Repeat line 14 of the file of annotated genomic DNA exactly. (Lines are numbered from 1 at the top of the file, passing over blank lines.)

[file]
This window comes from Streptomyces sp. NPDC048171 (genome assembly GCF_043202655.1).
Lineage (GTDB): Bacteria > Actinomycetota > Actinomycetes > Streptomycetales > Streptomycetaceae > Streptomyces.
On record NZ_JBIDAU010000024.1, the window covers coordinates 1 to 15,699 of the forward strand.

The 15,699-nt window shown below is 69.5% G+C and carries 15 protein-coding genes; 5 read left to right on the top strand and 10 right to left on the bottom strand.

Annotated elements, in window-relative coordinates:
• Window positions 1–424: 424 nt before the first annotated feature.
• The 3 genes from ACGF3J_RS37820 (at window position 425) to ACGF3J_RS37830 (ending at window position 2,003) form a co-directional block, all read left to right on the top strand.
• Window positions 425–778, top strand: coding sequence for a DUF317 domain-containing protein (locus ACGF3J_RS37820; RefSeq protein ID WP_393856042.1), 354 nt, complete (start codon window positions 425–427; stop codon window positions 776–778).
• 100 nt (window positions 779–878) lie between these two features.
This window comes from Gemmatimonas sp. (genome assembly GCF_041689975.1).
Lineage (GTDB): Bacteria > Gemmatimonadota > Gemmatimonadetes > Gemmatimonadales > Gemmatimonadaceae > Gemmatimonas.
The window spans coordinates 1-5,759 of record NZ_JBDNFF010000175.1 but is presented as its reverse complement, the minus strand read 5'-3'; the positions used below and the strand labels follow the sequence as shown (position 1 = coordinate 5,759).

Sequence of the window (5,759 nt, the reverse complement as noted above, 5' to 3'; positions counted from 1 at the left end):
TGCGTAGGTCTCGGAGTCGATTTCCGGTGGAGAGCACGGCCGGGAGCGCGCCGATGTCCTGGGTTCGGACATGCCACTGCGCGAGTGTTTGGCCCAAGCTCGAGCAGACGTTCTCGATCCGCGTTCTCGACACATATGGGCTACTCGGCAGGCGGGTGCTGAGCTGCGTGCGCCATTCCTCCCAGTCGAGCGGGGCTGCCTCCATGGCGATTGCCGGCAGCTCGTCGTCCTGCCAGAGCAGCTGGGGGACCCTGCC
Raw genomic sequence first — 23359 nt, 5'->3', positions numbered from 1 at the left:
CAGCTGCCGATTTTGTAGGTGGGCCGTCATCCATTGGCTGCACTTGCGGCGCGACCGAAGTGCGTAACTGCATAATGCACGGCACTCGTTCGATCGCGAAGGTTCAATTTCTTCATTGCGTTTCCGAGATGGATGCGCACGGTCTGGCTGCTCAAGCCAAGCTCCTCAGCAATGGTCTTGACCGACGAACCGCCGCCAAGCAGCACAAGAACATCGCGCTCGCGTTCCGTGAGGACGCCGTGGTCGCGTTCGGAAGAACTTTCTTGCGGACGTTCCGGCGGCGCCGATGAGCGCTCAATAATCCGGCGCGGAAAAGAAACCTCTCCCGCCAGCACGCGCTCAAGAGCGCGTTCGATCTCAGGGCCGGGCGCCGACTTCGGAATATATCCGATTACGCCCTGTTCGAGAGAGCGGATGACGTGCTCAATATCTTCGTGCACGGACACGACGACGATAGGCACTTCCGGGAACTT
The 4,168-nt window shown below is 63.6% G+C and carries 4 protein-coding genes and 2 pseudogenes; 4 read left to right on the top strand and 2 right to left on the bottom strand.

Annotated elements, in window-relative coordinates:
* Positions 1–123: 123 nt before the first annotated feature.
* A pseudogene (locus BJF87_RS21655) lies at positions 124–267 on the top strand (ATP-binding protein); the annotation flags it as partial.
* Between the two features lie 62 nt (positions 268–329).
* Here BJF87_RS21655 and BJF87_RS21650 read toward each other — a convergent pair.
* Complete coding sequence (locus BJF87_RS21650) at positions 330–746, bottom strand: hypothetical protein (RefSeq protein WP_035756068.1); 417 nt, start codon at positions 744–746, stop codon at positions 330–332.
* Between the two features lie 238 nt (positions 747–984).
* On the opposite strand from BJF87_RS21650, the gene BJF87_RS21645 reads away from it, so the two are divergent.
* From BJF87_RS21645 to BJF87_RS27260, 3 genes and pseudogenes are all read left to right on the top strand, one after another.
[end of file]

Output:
TGCGTAGGTCTCGGAGTCGATTTCCGGTGGAGAGCACGGCCGGGAGCGCGCCGATGTCCTGGGTTCGGACATGCCACTGCGCGAGTGTTTGGCCCAAGCTCGAGCAGACGTTCTCGATCCGCGTTCTCGACACATATGGGCTACTCGGCAGGCGGGTGCTGAGCTGCGTGCGCCATTCCTCCCAGTCGAGCGGGGCTGCCTCCATGGCGATTGCCGGCAGCTCGTCGTCCTGCCAGAGCAGCTGGGGGACCCTGCC